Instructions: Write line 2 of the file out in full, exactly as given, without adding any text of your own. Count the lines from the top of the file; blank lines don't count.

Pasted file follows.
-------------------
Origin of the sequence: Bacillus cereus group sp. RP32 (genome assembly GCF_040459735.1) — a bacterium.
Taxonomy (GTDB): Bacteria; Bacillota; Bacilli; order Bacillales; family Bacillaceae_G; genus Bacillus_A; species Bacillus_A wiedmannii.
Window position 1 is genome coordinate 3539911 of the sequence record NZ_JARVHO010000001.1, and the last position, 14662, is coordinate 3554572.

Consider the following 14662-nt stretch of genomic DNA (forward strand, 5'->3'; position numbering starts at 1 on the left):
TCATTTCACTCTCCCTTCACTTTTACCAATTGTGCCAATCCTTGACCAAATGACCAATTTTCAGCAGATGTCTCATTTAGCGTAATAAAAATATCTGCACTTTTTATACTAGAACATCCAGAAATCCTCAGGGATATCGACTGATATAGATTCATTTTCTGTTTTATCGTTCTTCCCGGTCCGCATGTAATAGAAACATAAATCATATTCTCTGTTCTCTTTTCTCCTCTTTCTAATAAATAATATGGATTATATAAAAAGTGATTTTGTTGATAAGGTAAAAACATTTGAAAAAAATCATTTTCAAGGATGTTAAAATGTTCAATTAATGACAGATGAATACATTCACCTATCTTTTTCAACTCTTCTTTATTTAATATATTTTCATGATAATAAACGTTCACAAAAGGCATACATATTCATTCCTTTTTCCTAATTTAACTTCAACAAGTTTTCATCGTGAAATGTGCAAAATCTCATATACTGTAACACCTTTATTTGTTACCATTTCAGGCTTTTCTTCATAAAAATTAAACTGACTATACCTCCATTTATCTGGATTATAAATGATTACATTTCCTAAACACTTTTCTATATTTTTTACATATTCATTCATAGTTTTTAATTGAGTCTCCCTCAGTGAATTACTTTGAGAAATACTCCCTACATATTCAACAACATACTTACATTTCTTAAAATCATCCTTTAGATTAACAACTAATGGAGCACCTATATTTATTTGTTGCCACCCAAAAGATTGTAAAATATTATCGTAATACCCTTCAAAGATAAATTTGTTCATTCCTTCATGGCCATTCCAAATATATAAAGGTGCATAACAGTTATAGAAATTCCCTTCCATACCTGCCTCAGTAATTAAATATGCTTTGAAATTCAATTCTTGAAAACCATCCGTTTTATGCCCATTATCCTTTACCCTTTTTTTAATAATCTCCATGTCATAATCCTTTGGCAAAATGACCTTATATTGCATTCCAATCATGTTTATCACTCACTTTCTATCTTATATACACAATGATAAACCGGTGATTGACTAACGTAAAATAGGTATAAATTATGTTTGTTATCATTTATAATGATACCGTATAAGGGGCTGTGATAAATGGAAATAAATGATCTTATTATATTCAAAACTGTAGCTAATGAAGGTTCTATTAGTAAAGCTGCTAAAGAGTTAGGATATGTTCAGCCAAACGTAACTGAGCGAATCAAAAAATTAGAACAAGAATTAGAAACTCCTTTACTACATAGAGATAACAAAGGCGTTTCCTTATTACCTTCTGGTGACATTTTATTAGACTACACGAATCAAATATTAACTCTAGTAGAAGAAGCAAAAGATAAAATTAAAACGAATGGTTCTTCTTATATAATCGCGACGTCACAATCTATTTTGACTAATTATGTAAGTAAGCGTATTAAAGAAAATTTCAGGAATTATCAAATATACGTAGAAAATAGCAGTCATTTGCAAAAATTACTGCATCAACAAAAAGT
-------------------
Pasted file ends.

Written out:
Taxonomy (GTDB): Bacteria; Bacillota; Bacilli; order Bacillales; family Bacillaceae_G; genus Bacillus_A; species Bacillus_A wiedmannii.